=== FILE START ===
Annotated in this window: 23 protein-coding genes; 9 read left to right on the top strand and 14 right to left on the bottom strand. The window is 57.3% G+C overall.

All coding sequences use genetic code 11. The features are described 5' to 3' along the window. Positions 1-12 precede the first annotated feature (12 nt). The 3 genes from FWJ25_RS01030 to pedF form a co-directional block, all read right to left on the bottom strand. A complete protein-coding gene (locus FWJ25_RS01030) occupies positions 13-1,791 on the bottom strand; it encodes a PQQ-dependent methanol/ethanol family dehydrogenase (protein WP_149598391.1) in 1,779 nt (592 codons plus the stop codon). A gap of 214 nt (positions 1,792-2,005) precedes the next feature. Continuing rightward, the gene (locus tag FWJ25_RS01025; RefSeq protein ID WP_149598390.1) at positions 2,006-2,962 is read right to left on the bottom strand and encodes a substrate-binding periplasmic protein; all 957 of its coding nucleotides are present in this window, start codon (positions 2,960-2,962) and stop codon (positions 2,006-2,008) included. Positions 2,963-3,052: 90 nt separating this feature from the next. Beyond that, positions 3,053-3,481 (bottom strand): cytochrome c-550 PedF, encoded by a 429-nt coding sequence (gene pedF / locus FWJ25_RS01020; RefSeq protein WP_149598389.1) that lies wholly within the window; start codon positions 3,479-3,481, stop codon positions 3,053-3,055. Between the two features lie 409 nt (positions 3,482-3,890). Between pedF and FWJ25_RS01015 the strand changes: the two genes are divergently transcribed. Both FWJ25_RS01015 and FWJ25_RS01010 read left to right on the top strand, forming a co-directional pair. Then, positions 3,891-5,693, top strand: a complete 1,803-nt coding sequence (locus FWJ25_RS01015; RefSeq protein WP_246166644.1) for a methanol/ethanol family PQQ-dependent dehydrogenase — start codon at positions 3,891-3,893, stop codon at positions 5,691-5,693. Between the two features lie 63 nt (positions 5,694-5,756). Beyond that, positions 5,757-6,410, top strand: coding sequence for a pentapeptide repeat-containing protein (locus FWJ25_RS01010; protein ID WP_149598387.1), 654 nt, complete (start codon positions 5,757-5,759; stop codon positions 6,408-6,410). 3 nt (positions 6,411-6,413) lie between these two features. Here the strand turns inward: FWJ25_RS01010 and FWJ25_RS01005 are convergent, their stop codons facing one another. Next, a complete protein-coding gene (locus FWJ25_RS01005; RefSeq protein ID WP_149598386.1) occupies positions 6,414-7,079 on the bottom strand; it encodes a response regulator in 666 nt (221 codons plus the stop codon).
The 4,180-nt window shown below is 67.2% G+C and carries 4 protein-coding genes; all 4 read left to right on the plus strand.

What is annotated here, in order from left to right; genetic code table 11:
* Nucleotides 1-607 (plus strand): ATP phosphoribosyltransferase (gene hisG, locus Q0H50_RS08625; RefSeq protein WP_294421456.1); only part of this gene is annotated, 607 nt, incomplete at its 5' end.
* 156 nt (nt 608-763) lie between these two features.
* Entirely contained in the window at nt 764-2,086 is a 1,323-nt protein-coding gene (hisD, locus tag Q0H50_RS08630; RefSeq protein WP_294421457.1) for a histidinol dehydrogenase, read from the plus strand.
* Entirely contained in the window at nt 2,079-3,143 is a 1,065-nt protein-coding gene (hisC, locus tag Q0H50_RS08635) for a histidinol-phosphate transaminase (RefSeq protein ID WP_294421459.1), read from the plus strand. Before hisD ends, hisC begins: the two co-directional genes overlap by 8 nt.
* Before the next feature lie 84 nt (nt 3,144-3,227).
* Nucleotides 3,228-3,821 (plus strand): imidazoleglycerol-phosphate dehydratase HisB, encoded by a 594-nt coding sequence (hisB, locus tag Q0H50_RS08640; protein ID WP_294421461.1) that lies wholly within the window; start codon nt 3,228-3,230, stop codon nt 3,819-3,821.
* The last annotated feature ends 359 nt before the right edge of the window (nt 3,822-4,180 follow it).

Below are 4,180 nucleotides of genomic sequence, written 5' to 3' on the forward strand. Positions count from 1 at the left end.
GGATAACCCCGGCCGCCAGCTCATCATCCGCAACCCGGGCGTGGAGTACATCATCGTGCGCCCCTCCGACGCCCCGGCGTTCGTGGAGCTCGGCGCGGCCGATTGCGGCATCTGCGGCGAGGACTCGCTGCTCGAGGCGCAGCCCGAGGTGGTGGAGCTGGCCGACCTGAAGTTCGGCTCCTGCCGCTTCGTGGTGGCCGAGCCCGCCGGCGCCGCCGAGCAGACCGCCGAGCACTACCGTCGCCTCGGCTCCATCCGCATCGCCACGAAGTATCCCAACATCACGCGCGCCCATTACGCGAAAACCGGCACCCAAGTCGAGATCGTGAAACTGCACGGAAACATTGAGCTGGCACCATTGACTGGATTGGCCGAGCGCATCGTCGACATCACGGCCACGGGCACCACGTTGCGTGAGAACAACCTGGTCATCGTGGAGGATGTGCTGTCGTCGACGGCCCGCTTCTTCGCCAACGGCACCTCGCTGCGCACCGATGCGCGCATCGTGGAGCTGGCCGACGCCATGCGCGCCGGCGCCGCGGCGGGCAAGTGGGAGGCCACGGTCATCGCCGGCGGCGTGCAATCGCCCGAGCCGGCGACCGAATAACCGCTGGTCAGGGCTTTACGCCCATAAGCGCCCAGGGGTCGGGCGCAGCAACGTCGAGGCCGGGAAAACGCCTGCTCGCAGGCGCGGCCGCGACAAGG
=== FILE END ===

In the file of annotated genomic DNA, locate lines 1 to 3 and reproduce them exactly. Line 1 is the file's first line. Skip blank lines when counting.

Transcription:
Annotated in this window: 23 protein-coding genes; 9 read left to right on the top strand and 14 right to left on the bottom strand. The window is 57.3% G+C overall.

All coding sequences use genetic code 11. The features are described 5' to 3' along the window. Positions 1-12 precede the first annotated feature (12 nt). The 3 genes from FWJ25_RS01030 to pedF form a co-directional block, all read right to left on the bottom strand. A complete protein-coding gene (locus FWJ25_RS01030) occupies positions 13-1,791 on the bottom strand; it encodes a PQQ-dependent methanol/ethanol family dehydrogenase (protein WP_149598391.1) in 1,779 nt (592 codons plus the stop codon). A gap of 214 nt (positions 1,792-2,005) precedes the next feature. Continuing rightward, the gene (locus tag FWJ25_RS01025; RefSeq protein ID WP_149598390.1) at positions 2,006-2,962 is read right to left on the bottom strand and encodes a substrate-binding periplasmic protein; all 957 of its coding nucleotides are present in this window, start codon (positions 2,960-2,962) and stop codon (positions 2,006-2,008) included. Positions 2,963-3,052: 90 nt separating this feature from the next. Beyond that, positions 3,053-3,481 (bottom strand): cytochrome c-550 PedF, encoded by a 429-nt coding sequence (gene pedF / locus FWJ25_RS01020; RefSeq protein WP_149598389.1) that lies wholly within the window; start codon positions 3,479-3,481, stop codon positions 3,053-3,055. Between the two features lie 409 nt (positions 3,482-3,890). Between pedF and FWJ25_RS01015 the strand changes: the two genes are divergently transcribed. Both FWJ25_RS01015 and FWJ25_RS01010 read left to right on the top strand, forming a co-directional pair. Then, positions 3,891-5,693, top strand: a complete 1,803-nt coding sequence (locus FWJ25_RS01015; RefSeq protein WP_246166644.1) for a methanol/ethanol family PQQ-dependent dehydrogenase — start codon at positions 3,891-3,893, stop codon at positions 5,691-5,693. Between the two features lie 63 nt (positions 5,694-5,756). Beyond that, positions 5,757-6,410, top strand: coding sequence for a pentapeptide repeat-containing protein (locus FWJ25_RS01010; protein ID WP_149598387.1), 654 nt, complete (start codon positions 5,757-5,759; stop codon positions 6,408-6,410). 3 nt (positions 6,411-6,413) lie between these two features. Here the strand turns inward: FWJ25_RS01010 and FWJ25_RS01005 are convergent, their stop codons facing one another. Next, a complete protein-coding gene (locus FWJ25_RS01005; RefSeq protein ID WP_149598386.1) occupies positions 6,414-7,079 on the bottom strand; it encodes a response regulator in 666 nt (221 codons plus the stop codon).
The 4,180-nt window shown below is 67.2% G+C and carries 4 protein-coding genes; all 4 read left to right on the plus strand.